"Well I think it's certainly a question that we need to ask ourselves, whether or not marijuana is as serious a drug as heroin, especially given what we've seen recently with regard to heroin, the progression of people from using opioids to heroin use, the spread and the destruction that heroin is perpetrating all around our country, and to see how, by contrast, what the impact is of marijuana use. Now it can be destructive, if used in certain ways, but the question of whether or not they should be in the same category is something that I think we need to ask ourselves, and use science as the basis for making that determination." End quote.

Couric then asked if Holder thought marijuana should be decriminalized at the federal level. He first tried to palm that question off to Congress, but when pressed, he replied, quote: "Well I think that we have taken a look at the experiments that are going on in Colorado and in Washington, and we're going to see what happens there and I think that will help inform us as to what we want to do at the federal level." End quote. He then confirmed that for him, the jury is still out.

Some reformers are calling Holder's statements major concessions, though in some of the news stories Holder is actually being selectively quoted to make it sound like he was more strongly in favor of reforms. The full interview is still available at the Yahoo news website, it is well worth a listen, in fact I strongly encourage people to listen for themselves. Holder's comments were certainly better than anything Meese or Ashcroft ever said, but again that's not saying much. Possibly after all these years of Sisyphean struggle, pushing the boulder of reform up the hills of American politics, we're too ready to find hope so we read into things what we want to hear. As long as we don't let ourselves get distracted by false hopes, and we remember to keep on pushing, we can and will move reform farther and farther along.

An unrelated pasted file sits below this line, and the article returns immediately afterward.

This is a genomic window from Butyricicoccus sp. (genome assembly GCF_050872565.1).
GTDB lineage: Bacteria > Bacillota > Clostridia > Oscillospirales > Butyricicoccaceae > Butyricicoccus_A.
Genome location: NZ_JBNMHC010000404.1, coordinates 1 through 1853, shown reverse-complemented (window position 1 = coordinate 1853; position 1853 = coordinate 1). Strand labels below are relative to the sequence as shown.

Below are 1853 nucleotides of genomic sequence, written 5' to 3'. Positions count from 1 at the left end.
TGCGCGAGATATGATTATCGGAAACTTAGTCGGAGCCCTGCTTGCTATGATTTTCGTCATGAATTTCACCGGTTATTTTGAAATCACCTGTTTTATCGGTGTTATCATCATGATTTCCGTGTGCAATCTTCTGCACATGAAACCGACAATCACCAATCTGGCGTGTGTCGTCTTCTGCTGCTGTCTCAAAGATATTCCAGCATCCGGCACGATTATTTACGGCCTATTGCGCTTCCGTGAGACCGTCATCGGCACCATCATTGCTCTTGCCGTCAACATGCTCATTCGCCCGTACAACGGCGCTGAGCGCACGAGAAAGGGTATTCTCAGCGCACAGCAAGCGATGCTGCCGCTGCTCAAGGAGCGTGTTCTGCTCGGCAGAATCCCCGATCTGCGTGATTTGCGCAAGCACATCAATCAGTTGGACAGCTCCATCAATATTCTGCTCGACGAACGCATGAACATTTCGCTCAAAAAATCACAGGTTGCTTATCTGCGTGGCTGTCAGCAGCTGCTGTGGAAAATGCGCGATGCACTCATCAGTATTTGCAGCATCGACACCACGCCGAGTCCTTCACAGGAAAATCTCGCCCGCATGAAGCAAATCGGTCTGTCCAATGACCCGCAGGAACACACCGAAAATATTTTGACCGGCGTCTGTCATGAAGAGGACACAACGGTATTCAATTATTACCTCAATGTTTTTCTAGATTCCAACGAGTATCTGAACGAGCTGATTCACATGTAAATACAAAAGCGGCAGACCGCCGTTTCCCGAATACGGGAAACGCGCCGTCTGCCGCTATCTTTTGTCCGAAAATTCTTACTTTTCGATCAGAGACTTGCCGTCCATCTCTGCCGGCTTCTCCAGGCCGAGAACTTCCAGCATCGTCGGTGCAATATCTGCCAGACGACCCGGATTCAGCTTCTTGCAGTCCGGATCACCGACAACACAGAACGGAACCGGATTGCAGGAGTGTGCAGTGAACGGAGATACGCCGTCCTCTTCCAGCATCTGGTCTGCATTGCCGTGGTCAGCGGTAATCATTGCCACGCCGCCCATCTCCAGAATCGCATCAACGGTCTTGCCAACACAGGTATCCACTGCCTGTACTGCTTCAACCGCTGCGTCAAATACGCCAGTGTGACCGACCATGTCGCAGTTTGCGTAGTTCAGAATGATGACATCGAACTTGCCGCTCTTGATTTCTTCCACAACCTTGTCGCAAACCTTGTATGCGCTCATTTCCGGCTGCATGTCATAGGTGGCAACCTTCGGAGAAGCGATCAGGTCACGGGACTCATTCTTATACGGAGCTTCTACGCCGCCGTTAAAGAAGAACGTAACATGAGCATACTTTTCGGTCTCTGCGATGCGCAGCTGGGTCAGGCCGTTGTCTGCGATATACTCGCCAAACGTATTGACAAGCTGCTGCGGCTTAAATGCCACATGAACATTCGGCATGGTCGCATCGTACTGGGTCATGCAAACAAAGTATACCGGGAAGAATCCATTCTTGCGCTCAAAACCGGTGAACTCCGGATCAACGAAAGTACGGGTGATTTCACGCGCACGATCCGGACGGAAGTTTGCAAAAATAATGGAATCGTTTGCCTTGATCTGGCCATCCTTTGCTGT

You are listening to Century Of Lies, a production of the Drug Truth Network. I'm your guest host Doug McVay, editor of Drug War Facts dot org. Century Of Lies is heard on 420 Radio dot org on Mondays at 11 am and 11 pm, and Saturdays at 4 am, all times are pacific. We are heard on time4hemp dot com on Wednesdays between 1 and 2pm pacific along with our sister program Cultural Baggage. And we're on The Detour Talk Network at thedetour.us on Tuesdays at 8:30pm. A few of the stations out there that carry Century Of Lies include WERU 89.9 FM in Blue Hill, Maine; WPRR 1680 am 95.3 fm in Grand Rapids, Michigan; WIEC 102.7 FM in Eau Claire, WI;A WGOT-LP 94.7 FM in Gainesville, FL; KRFP 90.3 FM in Moscow, Idaho; and Free Radio Santa Cruz 101.3 fm in Santa Cruz California.

The feds have released some major reports recently: Prisoners in 2013, from the Justice Department's Bureau of Justice Statistics; the full National Survey on Drug Use and Health for 2013 from the Substance Abuse and Mental Health Services Administration of the Department of Health and Human Services; and a report on Drug-poisoning Deaths Involving Opioid Analgesics in the United States, 1999 2011A from the Centers for Disease Control.